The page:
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Realizing the full potential of supply chain resilience surveys

As supply chains become more complex and nuanced, surveys about their performance have to keep up to develop strategies that counter disruptions. Here’s a straightforward, two-step process for turbo-charging survey data and building back resilience.

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This is an excerpt of the original article. It was written for the November 2022 edition of Supply Chain Management Review. The full article is available to current subscribers.

November 2022

Are you resilient? It’s not an idle question. If there’s one word that I’ve heard at every supply chain event I’ve attended this year, its resilience. It is, of course, in response to the last few years in supply chain management. I think its fair to say that supply chains have been knocked to the canvas more times than Rocky. What has become clear as we do our post-pandemic reviews is that the firms that demonstrated the ability to get up off the canvas and keep punching were those that invested in resiliency before the pandemic—even if they didn’t use that term.
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Lately, there has been no shortage of supply chain disruptions. Similarly, there’s been no shortage of efforts by supply chain executives to develop strategies to accommodate and overcome these disruptions and increase supply chain resilience. Unfortunately, the disruptions still have the upper hand.

Efforts to develop supply chain strategies for resilience have typically started with surveys to assess what happened and how companies have responded. And this newly collected information typically led to actionable strategies that coped with disruptions. But this time around, effective strategies haven’t been quite so easy to develop. Clearly, there is a need to modify how surveys are designed in the first place to extend their value to supply chain managers. Fortunately, doing that isn’t so difficult.

The unit of analysis gap These surveys usually focus on supply chain resilience based on all of the companies in the sample as the units of analysis. A typical observation would be “x% of all companies regionalize their supply chain.” In some survey reports, industry-specific differences are analyzed. This can lead to interesting insights. However, companies operate within idiosyncratic environments that actually create a need for more specific and differentiated analysis than previously available.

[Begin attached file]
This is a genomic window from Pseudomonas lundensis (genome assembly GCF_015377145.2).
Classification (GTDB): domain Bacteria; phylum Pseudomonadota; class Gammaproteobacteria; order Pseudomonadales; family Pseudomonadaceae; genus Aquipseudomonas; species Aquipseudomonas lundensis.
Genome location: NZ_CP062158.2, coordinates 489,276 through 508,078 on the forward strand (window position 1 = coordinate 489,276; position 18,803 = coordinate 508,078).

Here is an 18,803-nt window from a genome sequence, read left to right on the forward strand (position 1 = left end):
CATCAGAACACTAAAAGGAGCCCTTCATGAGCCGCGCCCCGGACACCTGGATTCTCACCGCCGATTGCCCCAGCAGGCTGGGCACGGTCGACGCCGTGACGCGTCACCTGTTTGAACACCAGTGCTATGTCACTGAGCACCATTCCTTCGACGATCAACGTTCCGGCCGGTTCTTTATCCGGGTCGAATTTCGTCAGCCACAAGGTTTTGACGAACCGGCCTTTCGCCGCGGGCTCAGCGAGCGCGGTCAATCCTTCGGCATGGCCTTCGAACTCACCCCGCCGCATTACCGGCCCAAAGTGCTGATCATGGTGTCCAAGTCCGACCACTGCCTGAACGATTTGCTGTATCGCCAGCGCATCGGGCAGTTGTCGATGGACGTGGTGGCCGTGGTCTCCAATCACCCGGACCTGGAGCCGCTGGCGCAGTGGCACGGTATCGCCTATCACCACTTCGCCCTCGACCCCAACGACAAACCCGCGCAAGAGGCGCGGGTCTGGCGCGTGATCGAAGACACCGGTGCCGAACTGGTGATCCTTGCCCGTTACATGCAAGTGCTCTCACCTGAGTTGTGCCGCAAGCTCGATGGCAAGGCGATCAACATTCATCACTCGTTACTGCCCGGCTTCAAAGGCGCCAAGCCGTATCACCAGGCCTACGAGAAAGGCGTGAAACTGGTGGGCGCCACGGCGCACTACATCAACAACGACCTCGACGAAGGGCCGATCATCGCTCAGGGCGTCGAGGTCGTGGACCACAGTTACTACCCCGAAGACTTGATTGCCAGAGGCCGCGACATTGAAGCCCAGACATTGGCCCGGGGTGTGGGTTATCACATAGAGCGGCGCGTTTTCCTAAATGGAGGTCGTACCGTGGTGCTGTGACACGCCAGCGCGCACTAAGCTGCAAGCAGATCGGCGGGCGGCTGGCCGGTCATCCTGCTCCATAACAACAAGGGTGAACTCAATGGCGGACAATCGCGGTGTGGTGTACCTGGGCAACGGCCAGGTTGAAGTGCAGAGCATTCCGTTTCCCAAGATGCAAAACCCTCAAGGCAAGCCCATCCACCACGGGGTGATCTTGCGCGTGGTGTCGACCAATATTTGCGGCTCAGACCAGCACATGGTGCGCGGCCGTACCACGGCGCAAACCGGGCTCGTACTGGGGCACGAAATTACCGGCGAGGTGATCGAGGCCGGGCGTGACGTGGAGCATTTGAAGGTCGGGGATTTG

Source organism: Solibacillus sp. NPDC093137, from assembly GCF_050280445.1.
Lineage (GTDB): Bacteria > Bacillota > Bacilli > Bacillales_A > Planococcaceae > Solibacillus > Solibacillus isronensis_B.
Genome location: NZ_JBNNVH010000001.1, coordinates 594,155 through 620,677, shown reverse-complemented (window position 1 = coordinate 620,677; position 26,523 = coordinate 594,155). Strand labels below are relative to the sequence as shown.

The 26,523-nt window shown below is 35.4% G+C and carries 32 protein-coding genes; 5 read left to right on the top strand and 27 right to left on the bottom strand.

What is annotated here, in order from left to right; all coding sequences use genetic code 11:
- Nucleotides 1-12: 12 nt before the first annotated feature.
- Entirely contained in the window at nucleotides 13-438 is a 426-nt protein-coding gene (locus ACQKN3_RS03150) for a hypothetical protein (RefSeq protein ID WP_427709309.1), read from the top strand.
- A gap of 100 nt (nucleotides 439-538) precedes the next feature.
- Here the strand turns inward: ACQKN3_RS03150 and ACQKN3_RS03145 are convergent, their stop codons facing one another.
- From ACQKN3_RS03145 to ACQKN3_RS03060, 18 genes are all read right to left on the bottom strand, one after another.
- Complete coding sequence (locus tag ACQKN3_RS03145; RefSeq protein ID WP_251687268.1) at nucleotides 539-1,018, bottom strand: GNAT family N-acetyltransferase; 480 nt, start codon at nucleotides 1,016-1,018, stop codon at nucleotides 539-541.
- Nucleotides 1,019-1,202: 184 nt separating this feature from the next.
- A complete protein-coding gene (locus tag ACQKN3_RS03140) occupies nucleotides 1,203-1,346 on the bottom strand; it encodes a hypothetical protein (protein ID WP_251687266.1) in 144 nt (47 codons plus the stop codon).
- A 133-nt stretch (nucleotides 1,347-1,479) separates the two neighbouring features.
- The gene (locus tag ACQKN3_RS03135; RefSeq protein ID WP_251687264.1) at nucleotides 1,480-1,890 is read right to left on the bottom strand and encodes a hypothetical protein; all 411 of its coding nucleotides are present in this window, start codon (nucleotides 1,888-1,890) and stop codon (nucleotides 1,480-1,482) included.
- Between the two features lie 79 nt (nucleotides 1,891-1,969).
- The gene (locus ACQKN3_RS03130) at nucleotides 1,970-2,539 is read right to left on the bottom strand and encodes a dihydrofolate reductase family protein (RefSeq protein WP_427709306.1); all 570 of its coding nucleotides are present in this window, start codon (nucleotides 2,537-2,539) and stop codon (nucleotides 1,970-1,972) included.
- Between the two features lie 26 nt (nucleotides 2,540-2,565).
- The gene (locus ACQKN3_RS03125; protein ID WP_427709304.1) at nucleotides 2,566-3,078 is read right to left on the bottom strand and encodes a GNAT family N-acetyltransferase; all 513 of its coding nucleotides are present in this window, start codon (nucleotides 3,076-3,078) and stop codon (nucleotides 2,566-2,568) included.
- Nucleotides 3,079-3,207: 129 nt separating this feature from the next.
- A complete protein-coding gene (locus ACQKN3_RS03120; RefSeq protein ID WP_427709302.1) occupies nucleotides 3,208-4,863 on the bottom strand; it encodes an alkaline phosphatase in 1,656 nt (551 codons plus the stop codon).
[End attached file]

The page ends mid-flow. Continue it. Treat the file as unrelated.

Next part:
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From the November 2022 edition of Supply Chain Management Review.

November 2022

Are you resilient? It’s not an idle question. If there’s one word that I’ve heard at every supply chain event I’ve attended this year, its resilience. It is, of course, in response to the last few years in…
Browse this issue archive.
Access your online digital edition.
Download a PDF file of the November 2022 issue.

Lately, there has been no shortage of supply chain disruptions. Similarly, there’s been no shortage of efforts by supply chain executives to develop strategies to accommodate and overcome these disruptions and increase supply chain resilience. Unfortunately, the disruptions still have the upper hand.

Efforts to develop supply chain strategies for resilience have typically started with surveys to assess what happened and how companies have responded. And this newly collected information typically led to actionable strategies that coped with disruptions. But this time around, effective strategies haven’t been quite so easy to develop. Clearly, there is a need to modify how surveys are designed in the first place to extend their value to supply chain managers. Fortunately, doing that isn’t so difficult.

The unit of analysis gap These surveys usually focus on supply chain resilience based on all of the companies in the sample as the units of analysis. A typical observation would be “x% of all companies regionalize their supply chain.” In some survey reports, industry-specific differences are analyzed. This can lead to interesting insights. However, companies operate within idiosyncratic environments that actually create a need for more specific and differentiated analysis than previously available.

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MR

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